To try and stop a nose bleed hold your nose tightly just above your nostrils and lean forwards slightly. Do this for about 10 to 15 minutes. You can still breathe through your mouth. Contact your advice line if you keep getting nose bleeds or it doesn't stop.    

Occasional side effects

These side effects happen in between 1 and 10 out of every 100 people (1 to 10%). You might have one or more of them. They include:

  • a drop in the level of platelets which can cause bruising and bleeding
  • lack of fluid in your body (dehydration)
  • difficulty sleeping
  • high blood pressure
  • indigestion
  • difficulty swallowing
  • pain in your tummy (abdomen)
  • soreness, redness and peeling on palms and soles of feet
  • aching or painful joints
  • irregular periods, or more rarely, your periods may stop completely
  • low levels of potassium, calcium or phosphate in your blood
  • brittle or broken nails
  • hair thinning
  • liver changes picked up on blood tests
  • changes to the way your kidneys work, which could be severe - tell your doctor if you're not passing much urine, have back pain or feel confused
  • swelling of your eyelids

Rare side effects

These side effects happen in fewer than 1 in 100 people (1%). You might have one or more of them. They include:

  • an allergic reaction
  • damage to the heart causing it not to work properly - you might feel breathless or your hands and feet may swell
  • coughing up blood (haemoptysis)
  • chest pain
  • wounds taking longer to heal
  • hot flushes
  • sore or sticky eyes
  • a blood clot in the deep veins of your body (deep vein thrombosis, DVT) that could possibly travel to your lungs (pulmonary embolism). This could be life threatening if not treated quickly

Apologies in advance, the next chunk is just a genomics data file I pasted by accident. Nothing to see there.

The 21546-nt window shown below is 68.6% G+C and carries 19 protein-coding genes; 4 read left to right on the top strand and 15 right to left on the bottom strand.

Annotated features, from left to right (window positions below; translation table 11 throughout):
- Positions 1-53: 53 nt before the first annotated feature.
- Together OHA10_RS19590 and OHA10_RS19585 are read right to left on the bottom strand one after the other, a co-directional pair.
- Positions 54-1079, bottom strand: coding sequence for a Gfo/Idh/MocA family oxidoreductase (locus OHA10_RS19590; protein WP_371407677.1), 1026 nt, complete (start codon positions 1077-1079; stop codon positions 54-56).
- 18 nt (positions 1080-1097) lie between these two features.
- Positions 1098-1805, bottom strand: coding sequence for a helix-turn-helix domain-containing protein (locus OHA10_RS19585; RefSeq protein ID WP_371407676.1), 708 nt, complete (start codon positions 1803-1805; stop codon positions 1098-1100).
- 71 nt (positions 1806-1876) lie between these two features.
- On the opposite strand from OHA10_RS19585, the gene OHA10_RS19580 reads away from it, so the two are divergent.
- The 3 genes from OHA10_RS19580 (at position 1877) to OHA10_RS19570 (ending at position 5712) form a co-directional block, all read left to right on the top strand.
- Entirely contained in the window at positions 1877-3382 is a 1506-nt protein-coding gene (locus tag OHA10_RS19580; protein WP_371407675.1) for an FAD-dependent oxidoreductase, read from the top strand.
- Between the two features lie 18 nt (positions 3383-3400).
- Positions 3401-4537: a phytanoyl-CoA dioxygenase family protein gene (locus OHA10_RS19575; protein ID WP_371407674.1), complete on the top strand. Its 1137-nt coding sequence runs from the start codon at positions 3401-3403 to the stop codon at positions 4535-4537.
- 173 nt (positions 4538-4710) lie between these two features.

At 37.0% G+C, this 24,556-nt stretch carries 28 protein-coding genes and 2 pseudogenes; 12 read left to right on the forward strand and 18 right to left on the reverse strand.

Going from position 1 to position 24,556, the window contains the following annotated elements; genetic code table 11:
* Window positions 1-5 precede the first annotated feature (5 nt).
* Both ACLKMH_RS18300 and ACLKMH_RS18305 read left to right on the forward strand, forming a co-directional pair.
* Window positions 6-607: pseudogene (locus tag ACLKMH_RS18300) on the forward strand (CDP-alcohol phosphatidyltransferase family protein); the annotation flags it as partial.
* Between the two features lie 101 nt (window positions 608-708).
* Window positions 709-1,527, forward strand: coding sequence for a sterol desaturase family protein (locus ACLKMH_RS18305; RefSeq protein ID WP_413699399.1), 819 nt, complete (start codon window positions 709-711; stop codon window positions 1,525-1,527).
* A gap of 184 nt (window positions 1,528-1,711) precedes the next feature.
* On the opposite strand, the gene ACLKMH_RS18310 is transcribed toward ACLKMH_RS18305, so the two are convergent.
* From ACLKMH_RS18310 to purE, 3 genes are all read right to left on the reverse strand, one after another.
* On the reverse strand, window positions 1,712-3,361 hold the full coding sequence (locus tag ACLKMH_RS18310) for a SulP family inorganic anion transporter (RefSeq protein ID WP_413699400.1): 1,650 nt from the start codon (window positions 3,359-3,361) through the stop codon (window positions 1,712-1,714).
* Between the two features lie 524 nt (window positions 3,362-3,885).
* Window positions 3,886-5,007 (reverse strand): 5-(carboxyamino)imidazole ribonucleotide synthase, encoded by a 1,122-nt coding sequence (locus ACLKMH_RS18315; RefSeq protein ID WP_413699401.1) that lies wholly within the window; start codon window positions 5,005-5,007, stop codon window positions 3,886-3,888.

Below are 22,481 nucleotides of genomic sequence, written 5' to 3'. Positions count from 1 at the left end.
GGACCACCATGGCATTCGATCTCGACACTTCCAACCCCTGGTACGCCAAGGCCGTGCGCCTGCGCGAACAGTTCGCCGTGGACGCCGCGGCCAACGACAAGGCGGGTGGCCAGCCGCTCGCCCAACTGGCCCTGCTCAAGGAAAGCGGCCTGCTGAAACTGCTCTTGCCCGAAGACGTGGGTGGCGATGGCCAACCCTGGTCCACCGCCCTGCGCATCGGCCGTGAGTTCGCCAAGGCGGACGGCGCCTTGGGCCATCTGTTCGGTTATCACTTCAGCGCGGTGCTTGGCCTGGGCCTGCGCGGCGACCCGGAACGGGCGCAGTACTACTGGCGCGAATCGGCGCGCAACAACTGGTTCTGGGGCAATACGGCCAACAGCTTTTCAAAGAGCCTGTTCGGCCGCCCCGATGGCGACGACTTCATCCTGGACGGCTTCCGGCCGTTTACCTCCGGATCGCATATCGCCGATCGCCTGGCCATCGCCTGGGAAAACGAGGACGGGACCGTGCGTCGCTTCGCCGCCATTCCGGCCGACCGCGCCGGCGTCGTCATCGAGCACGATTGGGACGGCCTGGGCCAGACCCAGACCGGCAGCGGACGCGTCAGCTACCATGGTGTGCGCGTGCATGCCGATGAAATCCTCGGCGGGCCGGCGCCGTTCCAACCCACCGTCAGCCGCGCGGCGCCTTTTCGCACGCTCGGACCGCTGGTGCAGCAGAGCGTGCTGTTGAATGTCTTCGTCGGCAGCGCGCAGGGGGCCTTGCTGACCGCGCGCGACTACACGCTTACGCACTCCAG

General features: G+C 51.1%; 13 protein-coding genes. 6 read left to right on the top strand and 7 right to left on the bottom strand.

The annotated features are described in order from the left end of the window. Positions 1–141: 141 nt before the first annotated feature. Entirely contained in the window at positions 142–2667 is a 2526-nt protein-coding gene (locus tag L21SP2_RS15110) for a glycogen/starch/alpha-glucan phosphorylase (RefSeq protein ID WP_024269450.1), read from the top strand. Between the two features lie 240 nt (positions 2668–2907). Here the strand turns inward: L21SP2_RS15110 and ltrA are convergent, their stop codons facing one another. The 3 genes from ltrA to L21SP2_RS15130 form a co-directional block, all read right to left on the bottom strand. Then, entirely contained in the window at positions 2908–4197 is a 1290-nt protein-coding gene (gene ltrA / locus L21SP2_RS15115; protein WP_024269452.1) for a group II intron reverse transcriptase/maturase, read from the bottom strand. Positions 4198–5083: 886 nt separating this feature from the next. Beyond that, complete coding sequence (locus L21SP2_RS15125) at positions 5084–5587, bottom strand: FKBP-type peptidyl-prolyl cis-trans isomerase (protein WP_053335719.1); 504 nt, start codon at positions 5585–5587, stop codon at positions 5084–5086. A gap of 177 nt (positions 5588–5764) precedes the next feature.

Symptoms of a blood clot includes:

  • pain, redness and swelling around the area where the clot is and may feel warm to touch
  • breathlessness
  • pain in your chest or upper back – dial 999 if you have chest pain
  • coughing up blood
Tell your doctor immediately or go to A&E if you have any symptoms of a blood clot.

Coping with side effects

We have more information about side effects and tips on how to cope with them.

What else do I need to know?

Other medicines, foods and drink

Cancer drugs can interact with some other medicines and herbal products. Tell your doctor or pharmacist about any medicines you are taking. This includes vitamins, herbal supplements and over the counter remedies.

Grapefruit and grapefruit juice

You should not eat grapefruit or drink grapefruit juice when you are taking this drug because it can react with the drug.

Lactose intolerance

This drug contains lactose (milk sugar). If you have an intolerance to lactose, contact your doctor before taking this medicine.

Pregnancy and contraception 

This treatment might harm a baby developing in the womb. It is important for women not to become pregnant while you are having treatment and for 8 weeks afterwards. Talk to your doctor or nurse about effective contraception before starting treatment.